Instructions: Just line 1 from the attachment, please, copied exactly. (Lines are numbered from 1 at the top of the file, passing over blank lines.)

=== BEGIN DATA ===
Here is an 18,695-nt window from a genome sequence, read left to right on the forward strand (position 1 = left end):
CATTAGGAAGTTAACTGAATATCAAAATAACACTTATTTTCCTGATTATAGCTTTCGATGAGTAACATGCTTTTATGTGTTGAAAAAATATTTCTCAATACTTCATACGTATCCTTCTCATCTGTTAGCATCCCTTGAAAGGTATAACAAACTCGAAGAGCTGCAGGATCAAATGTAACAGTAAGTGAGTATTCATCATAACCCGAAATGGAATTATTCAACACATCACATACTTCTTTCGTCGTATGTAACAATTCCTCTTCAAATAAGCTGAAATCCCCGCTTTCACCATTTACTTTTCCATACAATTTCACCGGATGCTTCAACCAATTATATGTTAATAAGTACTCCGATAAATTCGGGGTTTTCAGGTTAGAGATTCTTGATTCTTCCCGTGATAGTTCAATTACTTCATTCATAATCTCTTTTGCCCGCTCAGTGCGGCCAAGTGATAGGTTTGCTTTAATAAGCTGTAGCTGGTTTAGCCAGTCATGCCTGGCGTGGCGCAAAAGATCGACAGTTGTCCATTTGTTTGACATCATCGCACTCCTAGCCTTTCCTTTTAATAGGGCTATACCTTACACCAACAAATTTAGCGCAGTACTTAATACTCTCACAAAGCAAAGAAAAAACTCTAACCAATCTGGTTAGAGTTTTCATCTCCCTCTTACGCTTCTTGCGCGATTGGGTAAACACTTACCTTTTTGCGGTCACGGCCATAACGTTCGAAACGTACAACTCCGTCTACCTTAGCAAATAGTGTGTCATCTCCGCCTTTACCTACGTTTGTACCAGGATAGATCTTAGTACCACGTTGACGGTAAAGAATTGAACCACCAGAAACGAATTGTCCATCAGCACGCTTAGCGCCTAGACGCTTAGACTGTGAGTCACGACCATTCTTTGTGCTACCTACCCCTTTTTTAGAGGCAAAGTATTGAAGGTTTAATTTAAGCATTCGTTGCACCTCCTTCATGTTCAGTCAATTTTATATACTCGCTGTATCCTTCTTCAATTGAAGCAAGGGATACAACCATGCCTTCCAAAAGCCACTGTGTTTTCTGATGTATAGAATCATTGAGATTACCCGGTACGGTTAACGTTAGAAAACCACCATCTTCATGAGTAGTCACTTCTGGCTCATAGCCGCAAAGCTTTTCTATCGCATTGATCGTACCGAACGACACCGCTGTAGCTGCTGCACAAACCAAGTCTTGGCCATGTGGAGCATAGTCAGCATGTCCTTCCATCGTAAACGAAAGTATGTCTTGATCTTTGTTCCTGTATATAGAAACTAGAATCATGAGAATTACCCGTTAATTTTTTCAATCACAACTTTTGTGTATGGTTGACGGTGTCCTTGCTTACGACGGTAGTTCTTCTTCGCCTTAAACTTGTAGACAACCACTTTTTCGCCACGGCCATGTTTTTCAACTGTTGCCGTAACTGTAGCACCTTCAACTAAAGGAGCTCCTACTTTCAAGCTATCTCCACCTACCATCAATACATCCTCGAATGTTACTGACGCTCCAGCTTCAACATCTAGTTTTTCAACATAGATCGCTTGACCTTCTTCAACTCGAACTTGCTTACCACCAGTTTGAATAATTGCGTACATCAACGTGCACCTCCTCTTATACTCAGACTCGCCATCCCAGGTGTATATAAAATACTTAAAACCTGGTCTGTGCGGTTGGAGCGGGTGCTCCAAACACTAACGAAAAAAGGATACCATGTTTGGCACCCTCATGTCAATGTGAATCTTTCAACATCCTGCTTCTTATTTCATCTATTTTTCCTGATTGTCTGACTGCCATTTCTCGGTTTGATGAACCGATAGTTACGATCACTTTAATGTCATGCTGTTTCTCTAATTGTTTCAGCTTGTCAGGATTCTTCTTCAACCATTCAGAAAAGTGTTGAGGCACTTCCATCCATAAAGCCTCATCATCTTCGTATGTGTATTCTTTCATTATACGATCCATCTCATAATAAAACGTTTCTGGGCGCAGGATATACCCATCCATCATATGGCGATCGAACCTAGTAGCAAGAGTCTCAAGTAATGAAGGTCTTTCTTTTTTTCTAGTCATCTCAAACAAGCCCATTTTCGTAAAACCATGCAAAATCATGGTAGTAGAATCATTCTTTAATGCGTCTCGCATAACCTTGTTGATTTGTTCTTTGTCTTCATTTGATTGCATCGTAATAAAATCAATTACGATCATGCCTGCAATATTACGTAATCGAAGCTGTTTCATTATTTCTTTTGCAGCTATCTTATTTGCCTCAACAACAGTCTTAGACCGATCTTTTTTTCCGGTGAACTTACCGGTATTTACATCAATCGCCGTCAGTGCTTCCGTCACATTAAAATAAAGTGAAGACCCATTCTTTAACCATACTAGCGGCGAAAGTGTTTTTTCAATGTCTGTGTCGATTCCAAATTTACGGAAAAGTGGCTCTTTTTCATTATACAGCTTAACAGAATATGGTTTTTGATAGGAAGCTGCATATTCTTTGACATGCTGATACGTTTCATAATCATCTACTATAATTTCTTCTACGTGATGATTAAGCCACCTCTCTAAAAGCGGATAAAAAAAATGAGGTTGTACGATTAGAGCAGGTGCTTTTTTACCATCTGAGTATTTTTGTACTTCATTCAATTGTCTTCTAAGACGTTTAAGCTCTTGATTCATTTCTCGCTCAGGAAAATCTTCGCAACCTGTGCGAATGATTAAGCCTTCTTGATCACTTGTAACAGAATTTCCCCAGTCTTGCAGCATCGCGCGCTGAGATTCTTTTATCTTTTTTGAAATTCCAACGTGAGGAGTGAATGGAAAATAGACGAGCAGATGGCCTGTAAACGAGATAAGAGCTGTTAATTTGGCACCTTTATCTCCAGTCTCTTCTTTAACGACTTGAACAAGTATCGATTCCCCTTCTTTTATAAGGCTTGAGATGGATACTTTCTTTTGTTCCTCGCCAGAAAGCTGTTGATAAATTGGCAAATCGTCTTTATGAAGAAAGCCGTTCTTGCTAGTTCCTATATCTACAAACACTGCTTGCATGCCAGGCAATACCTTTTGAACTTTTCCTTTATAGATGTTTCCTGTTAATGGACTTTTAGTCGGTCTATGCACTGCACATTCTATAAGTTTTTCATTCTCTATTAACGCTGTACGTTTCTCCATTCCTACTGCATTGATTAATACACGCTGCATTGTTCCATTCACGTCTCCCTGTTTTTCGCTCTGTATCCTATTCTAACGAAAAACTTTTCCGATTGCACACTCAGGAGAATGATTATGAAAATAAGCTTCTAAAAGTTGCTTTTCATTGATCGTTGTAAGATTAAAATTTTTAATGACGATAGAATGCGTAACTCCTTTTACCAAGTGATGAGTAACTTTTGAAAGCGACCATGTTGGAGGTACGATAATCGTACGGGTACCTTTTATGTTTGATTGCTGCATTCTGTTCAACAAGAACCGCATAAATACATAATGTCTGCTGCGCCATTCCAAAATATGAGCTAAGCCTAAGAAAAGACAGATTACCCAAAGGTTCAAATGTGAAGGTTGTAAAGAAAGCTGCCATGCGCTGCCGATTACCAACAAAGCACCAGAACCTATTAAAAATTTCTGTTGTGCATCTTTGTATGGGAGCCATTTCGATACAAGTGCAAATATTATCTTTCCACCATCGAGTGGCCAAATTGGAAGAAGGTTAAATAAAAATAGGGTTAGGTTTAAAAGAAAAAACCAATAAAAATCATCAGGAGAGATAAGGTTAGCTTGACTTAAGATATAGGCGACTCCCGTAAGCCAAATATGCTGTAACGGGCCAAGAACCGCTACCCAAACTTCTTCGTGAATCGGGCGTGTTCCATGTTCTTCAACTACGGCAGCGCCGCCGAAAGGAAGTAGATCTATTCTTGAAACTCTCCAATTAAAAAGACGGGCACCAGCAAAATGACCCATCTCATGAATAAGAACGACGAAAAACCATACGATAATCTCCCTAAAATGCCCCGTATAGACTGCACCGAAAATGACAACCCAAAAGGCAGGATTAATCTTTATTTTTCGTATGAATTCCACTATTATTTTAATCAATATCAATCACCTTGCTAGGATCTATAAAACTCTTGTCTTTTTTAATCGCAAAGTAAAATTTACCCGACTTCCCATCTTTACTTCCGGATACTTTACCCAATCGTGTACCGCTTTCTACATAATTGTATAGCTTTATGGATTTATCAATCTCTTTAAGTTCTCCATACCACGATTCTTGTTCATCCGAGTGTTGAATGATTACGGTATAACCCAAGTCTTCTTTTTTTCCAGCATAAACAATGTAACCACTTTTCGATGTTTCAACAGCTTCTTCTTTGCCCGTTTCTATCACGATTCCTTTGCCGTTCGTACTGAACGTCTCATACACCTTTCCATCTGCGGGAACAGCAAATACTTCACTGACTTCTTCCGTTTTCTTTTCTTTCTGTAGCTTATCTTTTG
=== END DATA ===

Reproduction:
Here is an 18,695-nt window from a genome sequence, read left to right on the forward strand (position 1 = left end):